Having taken a history and performed an examination then the following investigations are recommended by NICE.

Measure NT-proBNP

A blood test to check N-terminal pro-B-type natriuretic peptide (NT-proBNP) should be done in all people with heart failure. Previous NICE guidance distinguished between management of those with a prior history of MI and those without, but updated 2018 guidelines recommend that:

  • All those with suspected heart failure and an NT-proBNP level >2,000 ng/L (236 pmol/L) be referred urgently, to have specialist assessment and transthoracic echocardiography within two weeks. (This is equivalent to B-type natriuretic peptide (BNP level) >400 pg/mL (116 pmol/L) where NT-proBNP is not available.)
  • All those with suspected heart failure and an NT-proBNP level between 400 and 2,000 ng/L (47 to 236 pmol/L) are referred to have specialist assessment and transthoracic echocardiography within six weeks. (This is equivalent to a BNP level between 100-400 pg/mL (29-116 pmol/L) where NT-proBNP is not available.)
  • If the levels are normal (NT-proBNP level <400 ng/L or BNP ≤100 pg/ml), heart failure is unlikely and other diagnoses should be considered. If there is still clinical suspicion of heart failure, discuss with a specialist physician.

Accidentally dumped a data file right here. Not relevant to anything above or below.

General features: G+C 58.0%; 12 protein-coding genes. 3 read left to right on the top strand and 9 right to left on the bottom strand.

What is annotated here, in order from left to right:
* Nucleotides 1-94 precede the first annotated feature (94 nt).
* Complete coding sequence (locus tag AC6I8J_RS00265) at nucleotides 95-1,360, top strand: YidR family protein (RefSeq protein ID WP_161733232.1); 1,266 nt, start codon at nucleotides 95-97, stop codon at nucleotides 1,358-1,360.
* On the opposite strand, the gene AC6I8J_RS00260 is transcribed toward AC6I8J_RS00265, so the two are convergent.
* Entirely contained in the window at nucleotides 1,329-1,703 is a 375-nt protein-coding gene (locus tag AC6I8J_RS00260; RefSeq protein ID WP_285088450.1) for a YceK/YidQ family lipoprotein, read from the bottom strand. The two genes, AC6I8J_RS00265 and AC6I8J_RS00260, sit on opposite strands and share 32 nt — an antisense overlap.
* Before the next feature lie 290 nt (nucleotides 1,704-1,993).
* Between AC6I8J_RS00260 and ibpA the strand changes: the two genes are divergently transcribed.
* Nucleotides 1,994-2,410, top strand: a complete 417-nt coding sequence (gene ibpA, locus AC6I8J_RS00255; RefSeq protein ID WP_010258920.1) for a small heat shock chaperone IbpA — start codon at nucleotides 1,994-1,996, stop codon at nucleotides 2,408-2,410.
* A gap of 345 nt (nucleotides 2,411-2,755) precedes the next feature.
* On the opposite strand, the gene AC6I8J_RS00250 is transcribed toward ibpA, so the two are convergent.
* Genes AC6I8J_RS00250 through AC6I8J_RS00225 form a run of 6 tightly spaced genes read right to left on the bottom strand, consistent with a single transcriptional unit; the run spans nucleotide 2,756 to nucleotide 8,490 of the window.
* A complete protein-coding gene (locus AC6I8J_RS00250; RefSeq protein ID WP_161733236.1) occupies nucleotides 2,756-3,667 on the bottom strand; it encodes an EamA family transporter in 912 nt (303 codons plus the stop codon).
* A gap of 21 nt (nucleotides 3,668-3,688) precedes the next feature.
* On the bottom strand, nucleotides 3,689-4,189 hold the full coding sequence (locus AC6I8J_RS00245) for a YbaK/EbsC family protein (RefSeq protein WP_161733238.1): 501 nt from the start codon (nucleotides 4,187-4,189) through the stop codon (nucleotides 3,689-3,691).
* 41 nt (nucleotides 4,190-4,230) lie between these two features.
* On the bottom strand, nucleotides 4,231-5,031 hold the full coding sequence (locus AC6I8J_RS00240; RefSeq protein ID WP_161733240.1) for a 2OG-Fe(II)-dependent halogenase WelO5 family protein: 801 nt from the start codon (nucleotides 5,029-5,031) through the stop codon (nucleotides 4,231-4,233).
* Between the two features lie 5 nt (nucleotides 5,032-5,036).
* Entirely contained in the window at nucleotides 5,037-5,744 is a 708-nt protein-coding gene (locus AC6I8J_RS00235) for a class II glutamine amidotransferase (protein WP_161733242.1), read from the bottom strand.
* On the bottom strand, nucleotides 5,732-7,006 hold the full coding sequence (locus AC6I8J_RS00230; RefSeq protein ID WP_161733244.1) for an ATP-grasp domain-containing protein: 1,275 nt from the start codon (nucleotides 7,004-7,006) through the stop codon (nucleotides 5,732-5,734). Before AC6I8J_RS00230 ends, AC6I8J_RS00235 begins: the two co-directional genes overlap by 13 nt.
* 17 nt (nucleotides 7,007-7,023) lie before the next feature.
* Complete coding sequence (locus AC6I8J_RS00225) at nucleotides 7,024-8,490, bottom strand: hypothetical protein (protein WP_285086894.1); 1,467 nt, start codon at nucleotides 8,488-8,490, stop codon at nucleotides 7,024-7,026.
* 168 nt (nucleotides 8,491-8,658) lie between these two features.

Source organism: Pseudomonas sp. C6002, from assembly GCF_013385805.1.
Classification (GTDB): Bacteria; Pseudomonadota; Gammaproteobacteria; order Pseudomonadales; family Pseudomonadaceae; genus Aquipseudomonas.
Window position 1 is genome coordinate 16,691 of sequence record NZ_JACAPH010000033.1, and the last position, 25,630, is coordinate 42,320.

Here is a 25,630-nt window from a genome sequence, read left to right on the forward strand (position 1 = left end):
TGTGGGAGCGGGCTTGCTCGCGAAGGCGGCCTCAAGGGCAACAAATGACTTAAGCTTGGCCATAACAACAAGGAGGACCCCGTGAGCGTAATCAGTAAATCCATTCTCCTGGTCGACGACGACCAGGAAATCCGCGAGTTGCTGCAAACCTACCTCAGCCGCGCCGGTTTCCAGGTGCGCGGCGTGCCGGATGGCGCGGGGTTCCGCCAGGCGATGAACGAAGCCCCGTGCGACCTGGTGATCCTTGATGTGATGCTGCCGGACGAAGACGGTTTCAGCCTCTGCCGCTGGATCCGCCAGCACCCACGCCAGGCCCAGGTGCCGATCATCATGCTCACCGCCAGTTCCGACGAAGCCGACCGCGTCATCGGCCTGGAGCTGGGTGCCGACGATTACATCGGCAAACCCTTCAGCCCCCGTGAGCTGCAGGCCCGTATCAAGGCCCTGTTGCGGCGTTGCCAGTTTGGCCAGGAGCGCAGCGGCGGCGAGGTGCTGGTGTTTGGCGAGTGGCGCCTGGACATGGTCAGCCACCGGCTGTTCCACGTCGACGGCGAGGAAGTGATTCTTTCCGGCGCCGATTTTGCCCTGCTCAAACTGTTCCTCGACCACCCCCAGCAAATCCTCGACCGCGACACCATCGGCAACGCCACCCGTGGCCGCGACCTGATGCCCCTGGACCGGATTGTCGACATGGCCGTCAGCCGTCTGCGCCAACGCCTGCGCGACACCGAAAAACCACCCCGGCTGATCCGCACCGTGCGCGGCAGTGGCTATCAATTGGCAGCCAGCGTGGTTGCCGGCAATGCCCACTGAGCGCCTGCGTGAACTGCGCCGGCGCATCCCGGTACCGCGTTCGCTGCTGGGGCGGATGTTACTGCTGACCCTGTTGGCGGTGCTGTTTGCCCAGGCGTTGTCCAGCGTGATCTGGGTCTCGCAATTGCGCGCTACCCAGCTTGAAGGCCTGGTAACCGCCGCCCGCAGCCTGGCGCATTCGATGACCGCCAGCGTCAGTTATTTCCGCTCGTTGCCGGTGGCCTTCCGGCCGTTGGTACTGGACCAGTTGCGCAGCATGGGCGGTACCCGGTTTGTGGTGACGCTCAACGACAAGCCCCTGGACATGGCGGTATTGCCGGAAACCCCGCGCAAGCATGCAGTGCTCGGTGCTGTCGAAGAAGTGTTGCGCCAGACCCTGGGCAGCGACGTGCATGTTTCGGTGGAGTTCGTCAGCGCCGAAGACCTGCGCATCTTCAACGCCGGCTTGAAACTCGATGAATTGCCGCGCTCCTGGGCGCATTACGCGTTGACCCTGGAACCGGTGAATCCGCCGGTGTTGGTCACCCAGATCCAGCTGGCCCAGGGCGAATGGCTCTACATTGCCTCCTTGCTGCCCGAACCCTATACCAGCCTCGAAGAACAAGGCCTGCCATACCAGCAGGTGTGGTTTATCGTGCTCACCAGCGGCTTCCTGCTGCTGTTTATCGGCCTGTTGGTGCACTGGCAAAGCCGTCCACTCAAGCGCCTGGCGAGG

Note that BNP levels can be elevated in other situations than heart failure - for example:

  • Left ventricular hypertrophy.
  • Ischaemia.
  • Tachycardia.
  • Hypoxaemia.
  • Renal dysfunction (eGFR <60).
  • Age over 70.
  • Liver cirrhosis.
  • Sepsis.
  • COPD.
  • Diabetes.

Note that BNP levels can be reduced in certain circumstances such as:

  • Obesity.
  • African-Caribbean origin.
  • Medication - diuretics, ACE inhibitors, angiotensin-II receptor blockers, beta-blockers, mineralocorticoid receptor antagonists.


Arrange an ECG in all patients with suspected heart failure. This not only identifies potential aetiological factors (for example, myocardial infarction or arrhythmias) but is also necessary for treatment decisions - eg, rate control and anticoagulation for AF or pacing for bradycardia. A normal ECG makes heart failure very unlikely (sensitivity 89%)[2].